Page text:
Even more intriguing is Geithner's informal brain trust, loaded with Wall Street luminaries. Since coming to the Fed in November 2003-recruited by then-New York Fed chairman Pete Peterson, co-founder of the Blackstone Group-Geithner has learned the ways of the financial industry at the feet of some of its biggest legends. He was almost immediately taken under the wing of Gerald Corrigan, a gregarious former New York Fed chief who is now a managing director of Goldman Sachs. Corrigan describes his relationship with Geithner as close, and it has flourished since Geithner's first days at the Fed. Another frequent adviser-"you don't want those things to get too formal," Corrigan notes-is also a preeminent banker, Merrill Lynch C.E.O. John Thain, a Goldman alumnus and former head of the N.Y.S.E. Over the years, Thain has often talked to Geithner-"sometimes I talk to him multiple times a day," Thain says. Geith­ner's network also includes former Fed chairman Alan Greenspan, an old acquaintance, as well as the heads of the European central banks, hedge fund managers, academics, and his immediate predecessor, William McDonough, architect of the 1998 Long-Term Capital Management bailout and now a vice chairman of Merrill.

Geithner's link to Corrigan will be especially crucial in the months ahead. Corrigan was recently asked by a presidential policy group to form a panel charged with finding ways to protect the financial system. The group is expected to release its findings by the end of July-a rapid but necessary pace if the Street is to have an effective voice in whatever may be done to tamp down risk. . .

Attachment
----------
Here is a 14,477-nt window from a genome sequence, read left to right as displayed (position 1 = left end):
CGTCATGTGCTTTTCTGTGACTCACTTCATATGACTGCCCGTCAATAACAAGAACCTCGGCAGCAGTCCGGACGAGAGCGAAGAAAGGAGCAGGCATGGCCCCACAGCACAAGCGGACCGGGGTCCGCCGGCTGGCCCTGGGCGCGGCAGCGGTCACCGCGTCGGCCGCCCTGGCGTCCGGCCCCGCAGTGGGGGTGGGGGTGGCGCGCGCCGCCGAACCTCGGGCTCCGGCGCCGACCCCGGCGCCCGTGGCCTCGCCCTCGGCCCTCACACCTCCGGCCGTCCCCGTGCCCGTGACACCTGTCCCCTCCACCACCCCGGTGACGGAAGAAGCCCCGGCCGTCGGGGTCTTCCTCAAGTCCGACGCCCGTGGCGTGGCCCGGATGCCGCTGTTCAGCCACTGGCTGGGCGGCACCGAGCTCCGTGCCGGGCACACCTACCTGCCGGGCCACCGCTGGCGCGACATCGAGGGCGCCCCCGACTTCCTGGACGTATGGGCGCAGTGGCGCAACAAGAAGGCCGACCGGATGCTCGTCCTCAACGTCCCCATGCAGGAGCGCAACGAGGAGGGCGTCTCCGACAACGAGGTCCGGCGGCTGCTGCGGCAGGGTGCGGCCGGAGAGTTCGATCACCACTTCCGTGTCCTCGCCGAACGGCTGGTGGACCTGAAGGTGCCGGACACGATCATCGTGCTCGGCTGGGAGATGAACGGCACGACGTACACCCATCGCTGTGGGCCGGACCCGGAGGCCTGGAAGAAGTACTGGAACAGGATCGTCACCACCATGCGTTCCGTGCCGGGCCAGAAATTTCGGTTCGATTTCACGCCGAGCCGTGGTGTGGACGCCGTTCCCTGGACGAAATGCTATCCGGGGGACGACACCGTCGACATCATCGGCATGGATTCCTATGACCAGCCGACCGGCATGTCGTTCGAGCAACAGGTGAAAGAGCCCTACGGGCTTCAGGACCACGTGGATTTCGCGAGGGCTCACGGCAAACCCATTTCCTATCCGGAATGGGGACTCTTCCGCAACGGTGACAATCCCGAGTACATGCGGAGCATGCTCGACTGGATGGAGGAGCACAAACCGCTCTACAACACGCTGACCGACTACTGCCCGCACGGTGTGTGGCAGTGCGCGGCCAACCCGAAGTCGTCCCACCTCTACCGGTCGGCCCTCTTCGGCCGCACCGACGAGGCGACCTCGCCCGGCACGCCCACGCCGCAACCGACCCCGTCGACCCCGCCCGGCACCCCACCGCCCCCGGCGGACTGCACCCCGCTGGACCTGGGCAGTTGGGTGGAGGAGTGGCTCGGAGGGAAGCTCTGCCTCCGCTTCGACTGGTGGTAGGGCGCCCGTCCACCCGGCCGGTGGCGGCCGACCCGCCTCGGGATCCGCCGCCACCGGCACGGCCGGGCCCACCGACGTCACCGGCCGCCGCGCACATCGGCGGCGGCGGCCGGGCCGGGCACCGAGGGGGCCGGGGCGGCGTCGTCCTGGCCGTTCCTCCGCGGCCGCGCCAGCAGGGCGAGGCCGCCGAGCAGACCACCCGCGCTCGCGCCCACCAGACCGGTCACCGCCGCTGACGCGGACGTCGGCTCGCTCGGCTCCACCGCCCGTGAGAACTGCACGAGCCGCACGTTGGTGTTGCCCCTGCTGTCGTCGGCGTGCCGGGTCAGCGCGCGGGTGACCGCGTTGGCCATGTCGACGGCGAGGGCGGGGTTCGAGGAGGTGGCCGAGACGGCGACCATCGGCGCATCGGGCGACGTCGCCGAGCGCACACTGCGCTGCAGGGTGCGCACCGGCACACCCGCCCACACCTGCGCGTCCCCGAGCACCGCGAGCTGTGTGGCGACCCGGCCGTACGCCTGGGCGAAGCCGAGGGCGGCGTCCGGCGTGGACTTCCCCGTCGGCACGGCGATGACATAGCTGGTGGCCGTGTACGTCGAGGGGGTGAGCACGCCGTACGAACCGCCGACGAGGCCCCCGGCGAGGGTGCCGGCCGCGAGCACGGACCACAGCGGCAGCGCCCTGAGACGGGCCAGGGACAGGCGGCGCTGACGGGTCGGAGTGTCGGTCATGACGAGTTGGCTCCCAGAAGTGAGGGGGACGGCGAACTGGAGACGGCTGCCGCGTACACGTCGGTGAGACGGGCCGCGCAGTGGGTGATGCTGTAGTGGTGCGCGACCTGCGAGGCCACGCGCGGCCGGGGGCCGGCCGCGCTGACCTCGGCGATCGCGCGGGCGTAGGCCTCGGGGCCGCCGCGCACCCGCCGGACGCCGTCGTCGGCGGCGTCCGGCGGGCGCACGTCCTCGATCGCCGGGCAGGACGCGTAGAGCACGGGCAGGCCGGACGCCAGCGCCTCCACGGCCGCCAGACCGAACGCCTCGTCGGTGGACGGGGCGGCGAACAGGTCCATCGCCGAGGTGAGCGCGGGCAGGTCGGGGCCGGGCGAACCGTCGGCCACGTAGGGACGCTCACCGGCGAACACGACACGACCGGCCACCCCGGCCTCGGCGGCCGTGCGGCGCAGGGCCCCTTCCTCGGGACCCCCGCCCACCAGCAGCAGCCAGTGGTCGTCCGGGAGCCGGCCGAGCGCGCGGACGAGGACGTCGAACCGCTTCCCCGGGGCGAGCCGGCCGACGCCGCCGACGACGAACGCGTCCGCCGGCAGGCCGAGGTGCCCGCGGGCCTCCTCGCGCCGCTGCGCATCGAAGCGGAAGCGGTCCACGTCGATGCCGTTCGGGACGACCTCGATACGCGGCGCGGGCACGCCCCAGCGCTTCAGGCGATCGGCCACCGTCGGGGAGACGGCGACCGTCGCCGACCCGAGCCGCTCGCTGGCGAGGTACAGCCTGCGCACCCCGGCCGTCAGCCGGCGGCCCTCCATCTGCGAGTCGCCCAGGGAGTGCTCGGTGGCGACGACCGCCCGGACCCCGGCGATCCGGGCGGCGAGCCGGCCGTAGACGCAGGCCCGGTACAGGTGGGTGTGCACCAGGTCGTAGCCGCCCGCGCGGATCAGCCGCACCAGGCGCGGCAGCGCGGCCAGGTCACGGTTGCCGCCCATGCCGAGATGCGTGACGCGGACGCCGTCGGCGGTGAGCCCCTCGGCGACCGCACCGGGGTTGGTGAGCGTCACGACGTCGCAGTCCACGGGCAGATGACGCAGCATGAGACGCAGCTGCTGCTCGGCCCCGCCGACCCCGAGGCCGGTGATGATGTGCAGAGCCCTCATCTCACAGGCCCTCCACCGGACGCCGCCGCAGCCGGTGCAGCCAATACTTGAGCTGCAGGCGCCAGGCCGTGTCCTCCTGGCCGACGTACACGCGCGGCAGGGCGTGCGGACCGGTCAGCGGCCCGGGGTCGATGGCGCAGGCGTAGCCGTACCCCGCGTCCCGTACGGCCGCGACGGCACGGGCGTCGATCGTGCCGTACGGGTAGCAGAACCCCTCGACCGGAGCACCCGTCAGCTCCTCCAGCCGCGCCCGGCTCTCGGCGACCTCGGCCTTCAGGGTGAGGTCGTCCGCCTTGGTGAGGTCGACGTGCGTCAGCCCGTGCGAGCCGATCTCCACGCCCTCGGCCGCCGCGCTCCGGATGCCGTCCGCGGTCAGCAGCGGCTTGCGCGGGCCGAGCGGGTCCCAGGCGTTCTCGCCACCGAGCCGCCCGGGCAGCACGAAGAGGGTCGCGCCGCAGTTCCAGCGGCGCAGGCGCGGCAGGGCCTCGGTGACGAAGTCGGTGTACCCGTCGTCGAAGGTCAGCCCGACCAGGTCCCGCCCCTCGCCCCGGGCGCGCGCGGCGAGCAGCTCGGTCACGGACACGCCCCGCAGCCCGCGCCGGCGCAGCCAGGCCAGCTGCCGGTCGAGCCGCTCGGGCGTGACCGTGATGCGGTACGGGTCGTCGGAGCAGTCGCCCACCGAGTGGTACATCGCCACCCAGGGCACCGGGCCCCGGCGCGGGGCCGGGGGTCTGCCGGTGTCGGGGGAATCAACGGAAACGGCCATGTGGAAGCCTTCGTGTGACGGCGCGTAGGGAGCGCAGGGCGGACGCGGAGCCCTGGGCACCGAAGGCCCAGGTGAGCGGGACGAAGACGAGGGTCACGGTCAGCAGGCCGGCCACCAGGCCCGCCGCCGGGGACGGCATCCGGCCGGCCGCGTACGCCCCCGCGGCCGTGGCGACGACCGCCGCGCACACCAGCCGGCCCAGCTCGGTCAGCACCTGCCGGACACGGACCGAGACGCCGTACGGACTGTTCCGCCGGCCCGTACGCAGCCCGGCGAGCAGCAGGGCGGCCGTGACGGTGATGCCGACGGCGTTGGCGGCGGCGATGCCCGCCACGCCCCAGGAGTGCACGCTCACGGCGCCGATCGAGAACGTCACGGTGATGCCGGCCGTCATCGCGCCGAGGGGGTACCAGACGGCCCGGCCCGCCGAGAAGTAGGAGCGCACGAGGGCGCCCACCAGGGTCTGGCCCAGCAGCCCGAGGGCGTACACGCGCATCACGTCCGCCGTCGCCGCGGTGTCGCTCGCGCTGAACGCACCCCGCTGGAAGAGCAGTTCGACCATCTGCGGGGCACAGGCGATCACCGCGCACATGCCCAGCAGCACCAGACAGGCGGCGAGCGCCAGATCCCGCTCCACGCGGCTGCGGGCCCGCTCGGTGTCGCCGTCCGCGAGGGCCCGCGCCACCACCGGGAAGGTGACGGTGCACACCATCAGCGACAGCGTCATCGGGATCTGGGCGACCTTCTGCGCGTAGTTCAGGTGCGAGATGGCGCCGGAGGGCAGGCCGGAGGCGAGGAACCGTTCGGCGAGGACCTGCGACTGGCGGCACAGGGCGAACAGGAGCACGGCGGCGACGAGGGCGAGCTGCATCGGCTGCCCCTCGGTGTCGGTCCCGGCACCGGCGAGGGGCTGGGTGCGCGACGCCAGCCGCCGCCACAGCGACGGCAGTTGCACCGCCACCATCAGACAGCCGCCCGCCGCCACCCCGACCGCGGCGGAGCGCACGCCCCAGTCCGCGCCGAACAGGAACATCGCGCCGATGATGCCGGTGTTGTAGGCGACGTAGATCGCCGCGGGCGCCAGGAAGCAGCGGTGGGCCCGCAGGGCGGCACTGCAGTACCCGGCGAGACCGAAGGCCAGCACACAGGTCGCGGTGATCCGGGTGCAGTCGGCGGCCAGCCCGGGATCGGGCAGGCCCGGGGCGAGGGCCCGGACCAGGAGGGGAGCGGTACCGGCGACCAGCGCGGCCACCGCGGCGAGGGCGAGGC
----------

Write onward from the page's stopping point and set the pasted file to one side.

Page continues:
Corrigan says that they "talk about everything under the sun," except for monetary policy. "He brings in groups of people. That includes, at times, some of his old Treasury buddies," like former secretaries Larry Summers and Robert Rubin. "As I said, he has really worked at this networking thing I keep talking about."

Of course, these aren't exactly chitchats among people who meet casually at some South Street Seaport bar after work. This is networking between a central banker and the heads of the capital-hungry investment firms over which he holds sway. You might argue that Geithner's relationship to his charges is even closer than the typical regulator's. No other regulatory agency is in a position to loan crucial billions to the entities it monitors. . .

Naked Capitalism, April 2008 - Steve Waldman, who took the trouble to read and parse an attachment to Timothy Geithner's presentation that set forth the terms and conditions for the operation of the LLC that will [manage Bear Stearns assets]., focuses on the disclosure that some of these assets included related hedges, which are derivatives. More important, Waldman concludes that the Fed isn't on the hook for just $29 billion but could wind up stumping up more:

"It's official. The LLC that the Fed and J.P. Morgan recently formed to manage $30B Bear Stearns assets has taken over a portfolio of derivative positions along with those assets. Those positions involve both rights to receive and obligations to pay whose value may depend upon both circumstance and counterparty quality. Of course, if liabilities associated with those positions ever exceed the value of the LLCs assets, the limited liability company could declare bankruptcy, so in theory, the Fed's maximum exposure is $29B. But, if, out of reputational concern or to promote systemic stability, the Fed would inject capital rather than let the LLC default, then the Fed has indeed become a counterparty of last resort."